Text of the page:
SINGAPORE (Reuters) - Commodities trader Noble Group plunged to a $4.9 billion annual loss, mainly due to losses on derivatives contracts, and said it was still in talks with creditors to finalize a rescue deal.
The $3.4 billion debt-for-equity swap is crucial for the survival of the Singapore-listed company, which has sold billions of dollars of assets, taken hefty writedowns and cut hundreds of jobs over the past three years to slash debt.
Noble is seeking to halve its senior debt and hand over 70 percent of the restructured business to a group of senior creditors, known as the Ad Hoc Group, while existing equity holders would be diluted to 10 percent and company management would end up owning up to 20 percent.
“The advisers to Noble and to other parties have commented that this is probably the most complex restructuring ever undertaken in Asia,” said Paul Brough, a restructuring specialist who took over as Noble’s chairman last year.
“We are encountering both support and opposition, but we are focused on reaching a conclusive agreement with the Ad Hoc Group and those discussions continue to be productive,” Brough said during a conference call with analysts late on Wednesday.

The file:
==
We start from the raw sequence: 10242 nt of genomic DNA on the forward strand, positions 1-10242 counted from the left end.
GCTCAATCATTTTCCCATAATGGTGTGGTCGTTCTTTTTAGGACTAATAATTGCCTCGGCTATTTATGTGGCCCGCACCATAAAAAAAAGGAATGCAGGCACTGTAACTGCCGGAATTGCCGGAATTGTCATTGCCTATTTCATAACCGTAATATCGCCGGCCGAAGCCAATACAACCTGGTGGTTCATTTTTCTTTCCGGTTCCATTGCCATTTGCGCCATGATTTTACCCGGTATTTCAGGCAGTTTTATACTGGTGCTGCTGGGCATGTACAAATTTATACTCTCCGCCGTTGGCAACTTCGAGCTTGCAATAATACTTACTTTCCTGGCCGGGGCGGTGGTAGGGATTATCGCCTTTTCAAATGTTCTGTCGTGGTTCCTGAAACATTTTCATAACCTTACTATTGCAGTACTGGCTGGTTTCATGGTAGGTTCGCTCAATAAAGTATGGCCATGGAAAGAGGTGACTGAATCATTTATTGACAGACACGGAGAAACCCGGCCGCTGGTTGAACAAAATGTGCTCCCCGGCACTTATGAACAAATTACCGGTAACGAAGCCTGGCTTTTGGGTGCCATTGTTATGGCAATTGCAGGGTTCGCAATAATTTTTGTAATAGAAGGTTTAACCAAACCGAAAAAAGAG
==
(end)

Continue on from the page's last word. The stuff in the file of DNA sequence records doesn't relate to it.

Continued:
Noble reported a net loss of $4.9 billion for 2017 versus a net profit of $8.7 million a year earlier. Last week, it flagged a record annual loss of $4.78-$4.98 billion.
Founded in 1986 by Richard Elman, who rode a commodities bull run to build one of the world’s biggest traders, Noble was plunged into crisis in February 2015 when Iceberg Research questioned its books. Noble has defended its accounting.
Noble’s market value has fallen to just $228 million from $6 billion in February 2015.
The company, which had ambitions to rival global commodity traders such as Glencore and Vitol, has shrunk to its Asian roots, dealing in commodities such as coal and owning freight and liquefied natural gas (LNG) businesses.
Noble’s net loss included $1 billion from discontinued operations and $3.2 billion of exceptional charges made up of $2.1 billion in non-cash losses from the value of its commodity contracts and derivatives portfolio.
The company’s debt restructuring deal has been opposed by some bondholders and shareholders including Goldilocks Investment Co, an Abu Dhabi Financial Group equity fund.
Reporting by Anshuman Daga; Editing by David Evans and Mark Potter